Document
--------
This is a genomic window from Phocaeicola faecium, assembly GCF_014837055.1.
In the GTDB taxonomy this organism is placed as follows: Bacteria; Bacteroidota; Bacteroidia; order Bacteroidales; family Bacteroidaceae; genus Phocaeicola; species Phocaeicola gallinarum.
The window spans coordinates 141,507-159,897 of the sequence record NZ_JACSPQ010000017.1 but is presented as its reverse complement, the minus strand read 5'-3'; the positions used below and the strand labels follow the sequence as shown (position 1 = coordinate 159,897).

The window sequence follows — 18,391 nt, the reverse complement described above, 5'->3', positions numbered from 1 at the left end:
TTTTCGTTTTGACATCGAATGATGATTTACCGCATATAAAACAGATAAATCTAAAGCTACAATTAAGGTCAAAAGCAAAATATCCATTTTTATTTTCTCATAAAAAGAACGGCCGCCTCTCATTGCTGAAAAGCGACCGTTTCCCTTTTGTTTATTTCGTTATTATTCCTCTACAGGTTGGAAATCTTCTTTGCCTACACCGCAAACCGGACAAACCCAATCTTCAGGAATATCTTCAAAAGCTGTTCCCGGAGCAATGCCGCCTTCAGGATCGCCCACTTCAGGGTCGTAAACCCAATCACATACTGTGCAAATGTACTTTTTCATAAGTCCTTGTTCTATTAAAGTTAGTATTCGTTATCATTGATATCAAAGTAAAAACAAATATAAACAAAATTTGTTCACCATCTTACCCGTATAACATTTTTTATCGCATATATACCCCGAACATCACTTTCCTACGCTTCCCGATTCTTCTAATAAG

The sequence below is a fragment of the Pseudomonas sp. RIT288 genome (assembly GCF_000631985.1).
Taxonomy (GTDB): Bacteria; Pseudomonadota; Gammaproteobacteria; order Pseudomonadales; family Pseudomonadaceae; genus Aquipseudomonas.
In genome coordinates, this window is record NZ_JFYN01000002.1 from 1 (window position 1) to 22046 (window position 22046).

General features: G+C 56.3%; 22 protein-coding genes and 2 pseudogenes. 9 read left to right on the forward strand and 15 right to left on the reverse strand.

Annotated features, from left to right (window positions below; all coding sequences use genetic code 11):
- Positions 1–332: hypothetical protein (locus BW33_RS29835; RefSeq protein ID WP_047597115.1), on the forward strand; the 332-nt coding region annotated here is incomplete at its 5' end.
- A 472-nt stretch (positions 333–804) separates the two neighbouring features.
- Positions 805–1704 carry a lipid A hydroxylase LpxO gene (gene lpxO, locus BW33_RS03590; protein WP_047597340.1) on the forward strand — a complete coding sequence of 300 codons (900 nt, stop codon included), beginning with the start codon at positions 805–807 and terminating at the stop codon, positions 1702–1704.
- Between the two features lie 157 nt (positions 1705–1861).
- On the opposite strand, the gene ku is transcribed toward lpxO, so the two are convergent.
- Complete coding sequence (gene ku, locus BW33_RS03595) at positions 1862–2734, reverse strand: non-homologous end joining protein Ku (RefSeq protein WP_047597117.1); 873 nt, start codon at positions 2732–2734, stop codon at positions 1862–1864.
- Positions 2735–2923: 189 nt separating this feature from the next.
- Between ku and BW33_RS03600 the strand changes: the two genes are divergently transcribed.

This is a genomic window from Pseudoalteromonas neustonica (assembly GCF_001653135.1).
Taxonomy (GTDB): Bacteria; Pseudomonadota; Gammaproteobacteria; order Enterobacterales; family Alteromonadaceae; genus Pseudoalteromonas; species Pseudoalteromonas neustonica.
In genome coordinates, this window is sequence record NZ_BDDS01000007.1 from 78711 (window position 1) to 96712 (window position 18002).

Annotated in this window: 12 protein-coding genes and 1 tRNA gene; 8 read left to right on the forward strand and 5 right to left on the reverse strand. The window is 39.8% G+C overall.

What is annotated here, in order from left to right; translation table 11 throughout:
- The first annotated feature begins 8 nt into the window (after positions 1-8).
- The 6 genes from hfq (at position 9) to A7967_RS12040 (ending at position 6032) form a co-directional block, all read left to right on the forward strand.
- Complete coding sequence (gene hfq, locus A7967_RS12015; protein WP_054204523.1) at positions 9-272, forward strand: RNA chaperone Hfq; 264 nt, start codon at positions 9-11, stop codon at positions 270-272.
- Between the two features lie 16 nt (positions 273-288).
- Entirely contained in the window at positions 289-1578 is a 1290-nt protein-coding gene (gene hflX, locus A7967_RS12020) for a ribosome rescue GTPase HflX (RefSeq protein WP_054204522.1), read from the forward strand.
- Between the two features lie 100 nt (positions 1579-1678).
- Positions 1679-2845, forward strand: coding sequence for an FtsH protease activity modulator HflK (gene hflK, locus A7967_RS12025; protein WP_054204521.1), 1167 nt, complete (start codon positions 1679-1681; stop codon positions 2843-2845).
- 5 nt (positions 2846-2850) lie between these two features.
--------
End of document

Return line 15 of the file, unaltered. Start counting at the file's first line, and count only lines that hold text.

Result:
- On the opposite strand, the gene ku is transcribed toward lpxO, so the two are convergent.